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On the even-numbered side of Kolymazhny Lane there's a yellow mansion building with white pilaster columns, decorated with white moldings and a balcony. The house dates back to the 1820s. At first it belonged to the widow of a government official named Pavel Glebov, and latterly to a businessman called Aphanazy Buryshkin.
One of the most notable buildings in Kolymazhny Lane is this house of the Glebov and Buryshkin families, built in the so-called “Moscow Empire” style. The mansion was first built in the 1820s for the widow of a senior government official named Pavel Glebov. The elegant proportions of the building combine orderly construction with the exquisite stucco decoration. The window-frames and balcony railings add an especial charm to the building's appearance.
The House of the Glebov and Buryshkin families contains a beautifully preserved grand staircase. Some people believe that this very staircase is described in the pages of Griboyedov's wry comedy “Woe From Wit”. Observers testify that when the famous stage-director Stanislavsky visited the house and saw the staircase for himself, his lips let free his famous cry of “Yes, I believe it!”, and he had the staircase meticulously copied in the scenery of his production of the play. In the latter end of the C19th the house was bought by Moscow merchant and businessman Aphanazy Buryshkin. Various organisations were based in the building after it was nationalised in the Russian Revolution, and then a Children's Library opened in 1924. Presently the building is used to house the graphic arts and drawings collections of the Pushkin Museum of Fine Arts.
After the death of the merchant Aphanazy Buryshkin, his son Pavel took control of the family business and proceeded to further his father's ideas for the city's good. Aphanazy Buryshkin had long dreamt of founding a City Museum. His son Pavel became a successful businessman and collector. He collected documents about Russia's history, and information about the architecture of Russia after Peter the Great's time – sculptural details, sketches, building plans. He also commissioned architectural models.
In 1914 Pavel Buryshkin presented a report to the City government on the idea of founding a Museum of Old Moscow. He put in his own capital and pledged his home for the project, but still the proposal failed to gain approval. However, during the Soviet era this collection of Buryshkin's was nationalised and put on display in 1919 at the building of the former English Club on Tverskaya Street. In the very same year, Pavel Buryshkin became Shadow Finance Minister in the cabinet of anti-communist leader Admiral Kolchak. He was forced into emigrating, and ultimately died in Paris in 1955. Muscovites know Pavel Buryshkin as the author of the book “Moscow In The Merchant Era”, which was published in New York in the mid-C20th.
The Cathedral of Christ the Saviour is a cathedral on the northern bank of the Moskva River, a few blocks southwest of the Kremlin. With an overall height of 103 metres it is the tallest Orthodox Christian church in the world.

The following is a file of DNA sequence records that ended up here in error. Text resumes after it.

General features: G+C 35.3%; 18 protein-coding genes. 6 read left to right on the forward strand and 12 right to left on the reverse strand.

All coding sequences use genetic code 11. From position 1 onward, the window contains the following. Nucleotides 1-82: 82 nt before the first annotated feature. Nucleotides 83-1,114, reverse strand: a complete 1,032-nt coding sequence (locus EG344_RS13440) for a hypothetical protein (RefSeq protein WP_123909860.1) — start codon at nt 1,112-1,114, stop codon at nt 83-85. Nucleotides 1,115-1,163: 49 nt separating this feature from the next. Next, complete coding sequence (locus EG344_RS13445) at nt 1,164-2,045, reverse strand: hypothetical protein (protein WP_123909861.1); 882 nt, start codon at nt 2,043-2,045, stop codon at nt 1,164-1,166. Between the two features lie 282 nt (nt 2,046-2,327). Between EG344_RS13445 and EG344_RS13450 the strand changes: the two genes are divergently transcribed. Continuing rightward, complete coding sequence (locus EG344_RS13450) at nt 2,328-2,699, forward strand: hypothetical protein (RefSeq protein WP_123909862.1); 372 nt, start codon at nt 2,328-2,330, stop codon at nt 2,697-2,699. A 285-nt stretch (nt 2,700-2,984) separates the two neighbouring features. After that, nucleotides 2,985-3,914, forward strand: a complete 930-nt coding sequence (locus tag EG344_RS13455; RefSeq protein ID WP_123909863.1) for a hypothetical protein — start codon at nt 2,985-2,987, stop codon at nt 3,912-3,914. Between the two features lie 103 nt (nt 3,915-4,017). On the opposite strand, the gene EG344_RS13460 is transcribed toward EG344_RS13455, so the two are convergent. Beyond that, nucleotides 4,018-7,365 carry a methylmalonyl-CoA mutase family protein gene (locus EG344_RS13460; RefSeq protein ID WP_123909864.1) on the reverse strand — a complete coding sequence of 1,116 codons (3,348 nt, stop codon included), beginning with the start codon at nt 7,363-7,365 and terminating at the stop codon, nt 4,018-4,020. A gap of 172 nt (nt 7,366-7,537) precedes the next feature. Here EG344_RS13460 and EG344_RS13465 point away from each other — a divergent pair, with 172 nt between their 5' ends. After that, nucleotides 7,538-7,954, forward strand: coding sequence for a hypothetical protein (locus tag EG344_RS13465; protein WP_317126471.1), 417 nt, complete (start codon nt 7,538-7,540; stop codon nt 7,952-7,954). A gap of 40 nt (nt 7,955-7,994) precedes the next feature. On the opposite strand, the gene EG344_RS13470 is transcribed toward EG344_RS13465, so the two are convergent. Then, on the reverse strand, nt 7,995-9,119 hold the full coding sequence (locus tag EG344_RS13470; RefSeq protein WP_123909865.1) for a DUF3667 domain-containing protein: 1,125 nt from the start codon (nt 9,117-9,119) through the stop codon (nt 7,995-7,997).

The current church is the second to stand on this site. The original church, built during the 19th century, took more than 40 years to build. It was destroyed in 1931 during the Communist rule of Joseph Stalin. The demolition was supposed to make way for a colossal Palace of the Soviets that was never built, so the church was reconstructed in the 1990s on the same site.
The Cathedral is located on Volkhonka Street, which starts from Borovitskaya Square. The name of the street appeared at the end of the XVIII century when on the lands of the Volkonskis, a famous noble family was a popular tavern "Volkhonka". The street is one of the most ancient in Moscow. It was famous as a district for the rich.
This district is going to become Moscow Museum District. During the tour you will see and have the opportunity to visit a number of art museums: The Tsvetkovsky Gallery, The Ilya Glazunov Art Gallery, The Lopukhin Family Mansion (aka the Roerich Museum), Gallery of European and American Art of the C19th and C20th, The Pushkin Museum of Fine Arts, The Museum of Private Collections. While walking here you will understand why Moscow used to be accepted as a beautiful jewelry box. In the lanes you will discover old mansions and fall in love with stories of Russian noble families. Such are The Golitsyn Mansion, The Lopukhin Family Mansion, Obolonsky's Mansion, Sergey Tretyakov's Mansion etc. The Chambers of Averky Kirillov - a unique example of a large urban homestead. Chambers, Church of St. Nicholas and outbuildings along the waterfront are a single architectural complex.
Another bright example of Moscow architecture is Pertsova's Rental Apartment Mansions. The house was an apartment house, located on the corner of Soymonovsky passage and Prechistenskaya embankment, built in 1905-1907 by architects N. Zhukov and B.N. Shnaubert on sketches of the artist S.V. Malyutin, author of Russian nesting dolls. The house includes apartments and artists' studios in the upper attic of the building.